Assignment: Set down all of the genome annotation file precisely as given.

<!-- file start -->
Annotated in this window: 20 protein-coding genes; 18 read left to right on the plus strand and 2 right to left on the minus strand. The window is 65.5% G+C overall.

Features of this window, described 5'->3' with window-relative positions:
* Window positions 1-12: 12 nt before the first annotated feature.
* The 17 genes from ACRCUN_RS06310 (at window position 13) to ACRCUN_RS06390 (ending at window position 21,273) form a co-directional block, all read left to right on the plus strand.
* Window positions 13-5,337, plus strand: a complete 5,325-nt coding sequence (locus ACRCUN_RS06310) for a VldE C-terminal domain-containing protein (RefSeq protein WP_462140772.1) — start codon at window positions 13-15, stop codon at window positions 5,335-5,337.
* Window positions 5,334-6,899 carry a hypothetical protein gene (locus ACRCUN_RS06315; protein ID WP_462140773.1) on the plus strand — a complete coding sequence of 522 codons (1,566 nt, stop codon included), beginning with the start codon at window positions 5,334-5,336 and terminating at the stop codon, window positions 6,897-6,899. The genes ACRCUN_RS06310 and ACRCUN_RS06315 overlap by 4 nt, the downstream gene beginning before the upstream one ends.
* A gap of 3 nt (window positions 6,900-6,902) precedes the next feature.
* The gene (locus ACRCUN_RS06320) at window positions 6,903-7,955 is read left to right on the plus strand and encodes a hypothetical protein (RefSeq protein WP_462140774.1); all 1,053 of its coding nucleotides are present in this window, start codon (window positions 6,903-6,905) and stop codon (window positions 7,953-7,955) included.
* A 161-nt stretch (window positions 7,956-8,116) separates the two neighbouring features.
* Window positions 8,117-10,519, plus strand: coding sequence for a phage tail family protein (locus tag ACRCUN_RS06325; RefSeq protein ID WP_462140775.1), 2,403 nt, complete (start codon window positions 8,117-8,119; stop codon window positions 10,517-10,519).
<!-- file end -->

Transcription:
Annotated in this window: 20 protein-coding genes; 18 read left to right on the plus strand and 2 right to left on the minus strand. The window is 65.5% G+C overall.

Features of this window, described 5'->3' with window-relative positions:
* Window positions 1-12: 12 nt before the first annotated feature.
* The 17 genes from ACRCUN_RS06310 (at window position 13) to ACRCUN_RS06390 (ending at window position 21,273) form a co-directional block, all read left to right on the plus strand.
* Window positions 13-5,337, plus strand: a complete 5,325-nt coding sequence (locus ACRCUN_RS06310) for a VldE C-terminal domain-containing protein (RefSeq protein WP_462140772.1) — start codon at window positions 13-15, stop codon at window positions 5,335-5,337.
* Window positions 5,334-6,899 carry a hypothetical protein gene (locus ACRCUN_RS06315; protein ID WP_462140773.1) on the plus strand — a complete coding sequence of 522 codons (1,566 nt, stop codon included), beginning with the start codon at window positions 5,334-5,336 and terminating at the stop codon, window positions 6,897-6,899. The genes ACRCUN_RS06310 and ACRCUN_RS06315 overlap by 4 nt, the downstream gene beginning before the upstream one ends.
* A gap of 3 nt (window positions 6,900-6,902) precedes the next feature.
* The gene (locus ACRCUN_RS06320) at window positions 6,903-7,955 is read left to right on the plus strand and encodes a hypothetical protein (RefSeq protein WP_462140774.1); all 1,053 of its coding nucleotides are present in this window, start codon (window positions 6,903-6,905) and stop codon (window positions 7,953-7,955) included.
* A 161-nt stretch (window positions 7,956-8,116) separates the two neighbouring features.
* Window positions 8,117-10,519, plus strand: coding sequence for a phage tail family protein (locus tag ACRCUN_RS06325; RefSeq protein ID WP_462140775.1), 2,403 nt, complete (start codon window positions 8,117-8,119; stop codon window positions 10,517-10,519).